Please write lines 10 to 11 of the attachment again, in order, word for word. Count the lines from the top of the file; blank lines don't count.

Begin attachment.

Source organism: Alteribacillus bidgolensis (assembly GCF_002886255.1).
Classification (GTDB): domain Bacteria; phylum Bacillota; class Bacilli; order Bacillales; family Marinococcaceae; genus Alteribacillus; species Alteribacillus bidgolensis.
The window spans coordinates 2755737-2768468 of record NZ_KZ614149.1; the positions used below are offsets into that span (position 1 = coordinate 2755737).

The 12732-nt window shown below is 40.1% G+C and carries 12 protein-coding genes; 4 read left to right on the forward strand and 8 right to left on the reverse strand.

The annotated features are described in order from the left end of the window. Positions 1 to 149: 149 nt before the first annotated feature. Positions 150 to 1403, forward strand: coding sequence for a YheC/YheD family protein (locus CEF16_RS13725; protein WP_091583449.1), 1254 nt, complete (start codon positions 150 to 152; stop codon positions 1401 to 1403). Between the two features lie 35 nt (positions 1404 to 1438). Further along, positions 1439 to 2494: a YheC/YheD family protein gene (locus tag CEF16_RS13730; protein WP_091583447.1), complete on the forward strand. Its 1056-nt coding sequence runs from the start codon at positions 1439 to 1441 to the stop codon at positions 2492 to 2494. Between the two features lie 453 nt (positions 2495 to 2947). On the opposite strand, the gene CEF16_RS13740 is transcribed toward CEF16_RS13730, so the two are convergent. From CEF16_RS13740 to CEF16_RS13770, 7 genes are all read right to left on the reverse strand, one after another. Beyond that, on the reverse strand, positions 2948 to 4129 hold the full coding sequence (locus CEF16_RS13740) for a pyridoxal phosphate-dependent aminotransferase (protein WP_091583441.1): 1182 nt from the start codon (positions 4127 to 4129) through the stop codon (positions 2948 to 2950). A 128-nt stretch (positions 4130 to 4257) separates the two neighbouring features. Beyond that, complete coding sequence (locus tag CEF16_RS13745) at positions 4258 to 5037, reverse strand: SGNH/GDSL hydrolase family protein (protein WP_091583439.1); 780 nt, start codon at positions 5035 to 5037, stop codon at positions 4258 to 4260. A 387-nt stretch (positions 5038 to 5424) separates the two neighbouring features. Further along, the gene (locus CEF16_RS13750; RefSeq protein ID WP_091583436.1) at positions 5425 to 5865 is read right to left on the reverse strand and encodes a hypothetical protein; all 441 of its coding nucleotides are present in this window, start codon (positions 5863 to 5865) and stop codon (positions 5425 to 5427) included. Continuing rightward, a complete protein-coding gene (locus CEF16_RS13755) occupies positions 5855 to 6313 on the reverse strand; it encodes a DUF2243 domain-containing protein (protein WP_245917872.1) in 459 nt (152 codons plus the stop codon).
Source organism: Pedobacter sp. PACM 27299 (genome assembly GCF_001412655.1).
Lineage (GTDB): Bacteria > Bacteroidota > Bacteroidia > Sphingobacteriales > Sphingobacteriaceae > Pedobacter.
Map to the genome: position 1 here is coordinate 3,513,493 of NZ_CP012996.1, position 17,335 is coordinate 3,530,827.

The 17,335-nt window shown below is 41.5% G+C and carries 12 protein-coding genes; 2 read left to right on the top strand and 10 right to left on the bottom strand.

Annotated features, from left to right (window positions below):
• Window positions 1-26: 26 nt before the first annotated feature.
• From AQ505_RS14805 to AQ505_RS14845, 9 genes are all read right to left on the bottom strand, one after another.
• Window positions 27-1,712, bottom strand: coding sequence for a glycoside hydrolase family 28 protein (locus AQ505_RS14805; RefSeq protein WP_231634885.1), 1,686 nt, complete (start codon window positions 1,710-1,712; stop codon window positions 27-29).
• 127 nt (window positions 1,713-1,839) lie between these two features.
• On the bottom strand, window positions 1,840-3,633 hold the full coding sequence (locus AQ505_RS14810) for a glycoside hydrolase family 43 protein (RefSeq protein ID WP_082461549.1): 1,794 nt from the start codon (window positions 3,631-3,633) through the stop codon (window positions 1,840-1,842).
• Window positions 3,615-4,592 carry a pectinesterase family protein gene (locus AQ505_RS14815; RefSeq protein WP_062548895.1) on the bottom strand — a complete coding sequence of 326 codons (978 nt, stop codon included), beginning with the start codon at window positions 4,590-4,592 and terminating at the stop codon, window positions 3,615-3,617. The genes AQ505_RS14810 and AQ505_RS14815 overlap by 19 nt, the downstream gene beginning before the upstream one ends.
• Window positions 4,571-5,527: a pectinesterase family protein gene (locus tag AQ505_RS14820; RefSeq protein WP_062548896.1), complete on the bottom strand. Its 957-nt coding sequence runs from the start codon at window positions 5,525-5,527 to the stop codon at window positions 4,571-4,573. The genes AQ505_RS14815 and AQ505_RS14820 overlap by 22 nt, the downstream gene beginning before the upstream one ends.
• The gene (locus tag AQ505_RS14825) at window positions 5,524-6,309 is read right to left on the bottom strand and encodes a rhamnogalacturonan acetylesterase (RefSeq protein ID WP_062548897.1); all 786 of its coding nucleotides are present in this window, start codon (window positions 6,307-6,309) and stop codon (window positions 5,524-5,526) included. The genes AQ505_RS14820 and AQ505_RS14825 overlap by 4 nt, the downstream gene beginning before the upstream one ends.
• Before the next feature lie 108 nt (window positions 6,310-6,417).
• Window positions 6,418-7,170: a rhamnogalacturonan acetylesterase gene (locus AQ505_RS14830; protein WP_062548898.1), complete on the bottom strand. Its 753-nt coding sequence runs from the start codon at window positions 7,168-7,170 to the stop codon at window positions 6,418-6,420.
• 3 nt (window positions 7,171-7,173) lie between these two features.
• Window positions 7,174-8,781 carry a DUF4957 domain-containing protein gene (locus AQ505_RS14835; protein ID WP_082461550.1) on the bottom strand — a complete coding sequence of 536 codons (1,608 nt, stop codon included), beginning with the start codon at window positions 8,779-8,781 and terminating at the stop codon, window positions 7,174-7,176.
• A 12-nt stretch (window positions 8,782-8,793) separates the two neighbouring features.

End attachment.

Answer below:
Annotated features, from left to right (window positions below):
• Window positions 1-26: 26 nt before the first annotated feature.